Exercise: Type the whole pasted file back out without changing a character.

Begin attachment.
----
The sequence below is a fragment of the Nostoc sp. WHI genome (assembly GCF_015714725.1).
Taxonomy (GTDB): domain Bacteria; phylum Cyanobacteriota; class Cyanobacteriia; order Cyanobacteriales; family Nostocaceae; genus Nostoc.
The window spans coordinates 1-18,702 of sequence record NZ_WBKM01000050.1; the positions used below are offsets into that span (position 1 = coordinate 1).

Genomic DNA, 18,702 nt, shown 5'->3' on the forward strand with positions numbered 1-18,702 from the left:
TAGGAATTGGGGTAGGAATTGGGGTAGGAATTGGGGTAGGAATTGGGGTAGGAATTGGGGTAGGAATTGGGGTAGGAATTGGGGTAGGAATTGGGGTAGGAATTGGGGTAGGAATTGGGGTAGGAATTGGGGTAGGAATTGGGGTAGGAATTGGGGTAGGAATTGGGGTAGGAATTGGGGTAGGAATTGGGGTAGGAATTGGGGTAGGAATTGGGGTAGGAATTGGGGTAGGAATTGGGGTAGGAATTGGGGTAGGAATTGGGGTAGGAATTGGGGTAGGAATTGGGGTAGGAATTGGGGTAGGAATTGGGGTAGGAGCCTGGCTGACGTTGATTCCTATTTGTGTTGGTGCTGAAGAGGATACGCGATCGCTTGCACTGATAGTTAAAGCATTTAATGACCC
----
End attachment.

The sequence below is a fragment of the Nostoc sp. WHI genome (assembly GCF_015714725.1).
Taxonomy (GTDB): domain Bacteria; phylum Cyanobacteriota; class Cyanobacteriia; order Cyanobacteriales; family Nostocaceae; genus Nostoc.
The window spans coordinates 1-18,702 of sequence record NZ_WBKM01000050.1; the positions used below are offsets into that span (position 1 = coordinate 1).

Genomic DNA, 18,702 nt, shown 5'->3' on the forward strand with positions numbered 1-18,702 from the left:
TAGGAATTGGGGTAGGAATTGGGGTAGGAATTGGGGTAGGAATTGGGGTAGGAATTGGGGTAGGAATTGGGGTAGGAATTGGGGTAGGAATTGGGGTAGGAATTGGGGTAGGAATTGGGGTAGGAATTGGGGTAGGAATTGGGGTAGGAATTGGGGTAGGAATTGGGGTAGGAATTGGGGTAGGAATTGGGGTAGGAATTGGGGTAGGAATTGGGGTAGGAATTGGGGTAGGAATTGGGGTAGGAATTGGGGTAGGAATTGGGGTAGGAATTGGGGTAGGAATTGGGGTAGGAATTGGGGTAGGAATTGGGGTAGGAGCCTGGCTGACGTTGATTCCTATTTGTGTTGGTGCTGAAGAGGATACGCGATCGCTTGCACTGATAGTTAAAGCATTTAATGACCC